The martini is one of America’s classic cocktails. It has an air of sophistication and class. In a “Farewell to Arms”, Ernest Hemingway wrote, “I’ve never tasted anything so cool and clean … They make me feel civilized”. The martini is also closely associated with Ian Fleming’s suave, debonair James Bond, who preferred them shaken, not stirred. The original martini uses gin and dry vermouth ( light on the vermouth, please) and is garnished with an olive or lemon twist. It’s simple, clean and delicious. Where did it come from? The origin of the martini is shrouded in mystery.
History of the Martini
Over the decades, many variations of the martini have been created, many using vodka instead of gin. One of the more popular is the espresso martini with Absolut. But who was the brilliant mixologist who crafted the first martini? The two most prevalent stories surrounding the martini’s origin are set on opposite coasts, one near San Francisco and the other in New York.
During the gold rush of the mid-19th century, a miner in the town of Martinez, California, near San Francisco, hit a strike of gold and became wealthy. He headed to the nearest bar to celebrate and naturally ordered champagne. The only problem was this small local bar didn’t have any champagne. The bartender took what he had on hand, gin, vermouth, bitters and a slice of lemon. Dubbed the “Martinez Special“, the miner was thrilled with the new cocktail and later ordered it in a bar in San Francisco where he instructed the bartender on how to make it. The popularity spread and eventually the name became martini.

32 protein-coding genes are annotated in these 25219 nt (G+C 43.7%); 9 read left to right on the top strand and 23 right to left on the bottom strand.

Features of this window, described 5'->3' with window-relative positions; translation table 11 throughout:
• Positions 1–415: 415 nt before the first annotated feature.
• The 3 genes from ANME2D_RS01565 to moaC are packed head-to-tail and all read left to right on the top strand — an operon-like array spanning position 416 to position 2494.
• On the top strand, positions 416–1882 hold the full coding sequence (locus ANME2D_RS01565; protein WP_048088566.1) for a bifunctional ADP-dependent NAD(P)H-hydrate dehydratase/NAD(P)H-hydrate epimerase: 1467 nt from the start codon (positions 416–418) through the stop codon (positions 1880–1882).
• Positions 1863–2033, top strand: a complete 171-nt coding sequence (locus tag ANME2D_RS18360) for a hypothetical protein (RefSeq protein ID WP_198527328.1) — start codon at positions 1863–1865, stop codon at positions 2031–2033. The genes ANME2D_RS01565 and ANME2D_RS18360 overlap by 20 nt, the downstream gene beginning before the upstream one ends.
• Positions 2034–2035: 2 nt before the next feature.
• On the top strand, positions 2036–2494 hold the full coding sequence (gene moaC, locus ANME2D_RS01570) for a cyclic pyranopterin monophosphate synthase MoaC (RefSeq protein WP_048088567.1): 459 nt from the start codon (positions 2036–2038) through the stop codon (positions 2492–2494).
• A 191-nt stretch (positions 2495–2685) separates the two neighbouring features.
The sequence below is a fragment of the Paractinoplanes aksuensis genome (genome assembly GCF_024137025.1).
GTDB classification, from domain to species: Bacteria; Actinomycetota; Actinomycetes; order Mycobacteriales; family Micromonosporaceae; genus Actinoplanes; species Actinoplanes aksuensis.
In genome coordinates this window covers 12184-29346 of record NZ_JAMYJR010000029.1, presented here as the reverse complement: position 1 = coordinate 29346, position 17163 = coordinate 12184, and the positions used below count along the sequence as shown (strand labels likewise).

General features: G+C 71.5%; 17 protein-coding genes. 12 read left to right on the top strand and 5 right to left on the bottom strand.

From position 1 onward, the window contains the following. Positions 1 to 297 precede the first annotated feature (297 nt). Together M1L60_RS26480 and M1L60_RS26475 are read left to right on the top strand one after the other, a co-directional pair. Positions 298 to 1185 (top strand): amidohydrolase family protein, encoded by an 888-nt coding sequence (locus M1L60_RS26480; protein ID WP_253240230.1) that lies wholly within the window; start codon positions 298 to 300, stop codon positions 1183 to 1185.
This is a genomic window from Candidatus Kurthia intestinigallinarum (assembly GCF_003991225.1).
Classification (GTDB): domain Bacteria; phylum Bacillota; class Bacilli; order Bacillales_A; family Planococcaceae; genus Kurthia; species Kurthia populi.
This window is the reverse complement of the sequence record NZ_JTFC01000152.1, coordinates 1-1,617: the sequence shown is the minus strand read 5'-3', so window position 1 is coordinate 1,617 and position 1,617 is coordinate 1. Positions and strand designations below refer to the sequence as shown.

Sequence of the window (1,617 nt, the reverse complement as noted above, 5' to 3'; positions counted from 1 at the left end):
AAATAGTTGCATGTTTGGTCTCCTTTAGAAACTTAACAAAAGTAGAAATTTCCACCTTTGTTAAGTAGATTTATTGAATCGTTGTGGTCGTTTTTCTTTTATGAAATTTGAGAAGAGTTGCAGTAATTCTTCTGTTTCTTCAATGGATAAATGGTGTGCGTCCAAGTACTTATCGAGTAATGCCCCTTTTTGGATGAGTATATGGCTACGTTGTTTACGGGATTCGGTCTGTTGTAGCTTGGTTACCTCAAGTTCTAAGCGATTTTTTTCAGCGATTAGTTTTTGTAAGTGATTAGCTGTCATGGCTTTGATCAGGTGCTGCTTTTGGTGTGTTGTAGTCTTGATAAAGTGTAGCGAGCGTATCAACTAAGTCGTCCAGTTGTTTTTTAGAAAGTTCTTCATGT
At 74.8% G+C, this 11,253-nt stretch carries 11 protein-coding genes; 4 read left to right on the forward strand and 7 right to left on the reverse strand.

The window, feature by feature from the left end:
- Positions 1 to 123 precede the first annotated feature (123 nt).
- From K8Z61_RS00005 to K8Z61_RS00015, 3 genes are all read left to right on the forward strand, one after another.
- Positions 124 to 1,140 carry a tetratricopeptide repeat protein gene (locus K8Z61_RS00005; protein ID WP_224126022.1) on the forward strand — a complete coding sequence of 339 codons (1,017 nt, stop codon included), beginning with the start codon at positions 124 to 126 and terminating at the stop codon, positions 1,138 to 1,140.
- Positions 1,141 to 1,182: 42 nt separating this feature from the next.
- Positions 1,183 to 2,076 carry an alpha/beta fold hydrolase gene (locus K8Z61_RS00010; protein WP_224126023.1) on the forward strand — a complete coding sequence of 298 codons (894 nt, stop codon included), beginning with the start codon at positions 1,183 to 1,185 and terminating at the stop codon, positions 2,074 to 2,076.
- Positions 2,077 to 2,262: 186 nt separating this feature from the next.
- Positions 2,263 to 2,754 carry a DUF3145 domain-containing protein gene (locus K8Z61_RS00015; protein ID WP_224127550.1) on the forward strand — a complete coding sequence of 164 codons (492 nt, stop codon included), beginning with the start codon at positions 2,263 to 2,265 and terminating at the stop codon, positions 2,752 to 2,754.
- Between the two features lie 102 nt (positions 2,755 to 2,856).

An alternate story is that the martini was invented by a bartender at the Knickerbocker Hotel in New York. The bartender’s name was Martini di Arma di Taggia and he created the drink for his famous regular customer, John D. Rockefeller in 1906. Rockefeller loved the cocktail, ordered them regularly and named it after its creator. There is considerable doubt about this story as martini recipes started appearing in bartender manuals in the 1880s. However it happened, the martini has flourished into one of the nation’s favorite drinks.
The substitution of vodka for gin created the vodka martini which has spawned numerous variations. Two of the more popular of these offshoots are the lemon drop and the cosmopolitan. Various versions exist using fruit juices such as pomegranate, pear and the appletini. The French martini uses St. Germain rather than vermouth. There is even a chocolate variant and many people love the espresso martini, combining coffee with alcohol, two very popular beverages. Some would call them essential.
For people who can’t decide between gin and vodka, author Ian Fleming has the answer. In his James Bond novel, “Casino Royale”, Bond orders a drink of his own creation. Two parts gin, one part vodka and a half part Kina Lillet, Bond names it the Vesper after a fellow British agent. For some people, this is the ultimate martini. The flavors of the gin and vodka complement each other nicely and the lillet has a citrusy flavor different from vermouth. Anyone who enjoys a good martini owes it to themselves to try a vesper.
Whoever actually did invent the martini did a service to cocktail lovers everywhere. The flavor of a good gin martini or any of its vodka variants is enjoyed daily by millions. No matter who you are, there’s something about ordering a martini that makes you feel elegant and sophisticated. Just holding a martini glass makes you look cool, like a person of distinction.